Facilities: High Pressure Shock Tube (HPST)
Overview

Built in 1995, this shock tube is designed for high purity, high-pressure kinetics experiments up to 1000 atm in the reflected shock region. The uniqueness of the apparatus has lead to much development in the way of shock tube design, optical diagnostics, shock tube characterization, and exploration of real gas effects at high pressures. Spectroscopic experiments have included the measurement of the absorption and pressure-broadening coefficient of the OH bandhead near 306nm at pressures up to 60 atm. The equation of state of Ar was investigated for pressures up to 300 atm, using a CO emission diagnostic. We have studied ignition delay times of methane/oxygen mixtures and developed mechanistic models for ignition delay, with particular application to RAM accelerator conditions. A variety of individual reactions have been studied through the extensive use of emission and laser absorption diagnostics. Some species which have been measured include OH, CH, CH3, CH4, H2O, NO2, N2O, and CO.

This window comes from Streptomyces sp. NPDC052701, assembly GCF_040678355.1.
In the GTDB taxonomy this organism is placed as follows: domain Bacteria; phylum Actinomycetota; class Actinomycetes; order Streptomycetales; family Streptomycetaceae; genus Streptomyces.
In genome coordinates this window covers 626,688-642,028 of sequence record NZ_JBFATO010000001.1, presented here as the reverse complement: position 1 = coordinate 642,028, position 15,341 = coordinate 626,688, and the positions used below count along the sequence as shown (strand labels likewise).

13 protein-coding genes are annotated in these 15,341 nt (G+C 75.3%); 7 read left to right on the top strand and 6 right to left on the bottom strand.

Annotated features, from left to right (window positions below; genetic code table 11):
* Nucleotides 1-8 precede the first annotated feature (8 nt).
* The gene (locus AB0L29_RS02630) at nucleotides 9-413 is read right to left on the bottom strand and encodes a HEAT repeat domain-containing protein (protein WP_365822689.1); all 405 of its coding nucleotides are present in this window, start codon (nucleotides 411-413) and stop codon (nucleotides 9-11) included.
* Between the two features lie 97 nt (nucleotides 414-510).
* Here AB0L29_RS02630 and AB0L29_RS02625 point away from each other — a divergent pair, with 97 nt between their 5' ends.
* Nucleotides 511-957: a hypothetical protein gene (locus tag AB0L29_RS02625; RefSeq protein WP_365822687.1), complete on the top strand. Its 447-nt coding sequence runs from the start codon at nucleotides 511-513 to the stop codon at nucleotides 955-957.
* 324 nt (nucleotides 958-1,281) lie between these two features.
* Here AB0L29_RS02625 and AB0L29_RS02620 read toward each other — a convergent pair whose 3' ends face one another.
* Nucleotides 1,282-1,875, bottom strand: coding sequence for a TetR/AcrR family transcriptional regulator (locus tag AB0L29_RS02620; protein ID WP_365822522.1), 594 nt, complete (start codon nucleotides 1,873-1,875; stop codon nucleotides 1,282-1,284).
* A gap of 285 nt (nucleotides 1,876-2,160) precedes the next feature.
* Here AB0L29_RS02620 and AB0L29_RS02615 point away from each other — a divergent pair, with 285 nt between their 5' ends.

The driven end of the high pressure shock tube, showing the 2.3 metric ton inertial mass and optical table for laser and other diagnostics.

Looking down the shock tube from the test section (driven end). On the left side is the vacuum pumping system, and at the far end is the high pressure driver. This picture was taken not too long after initial construction.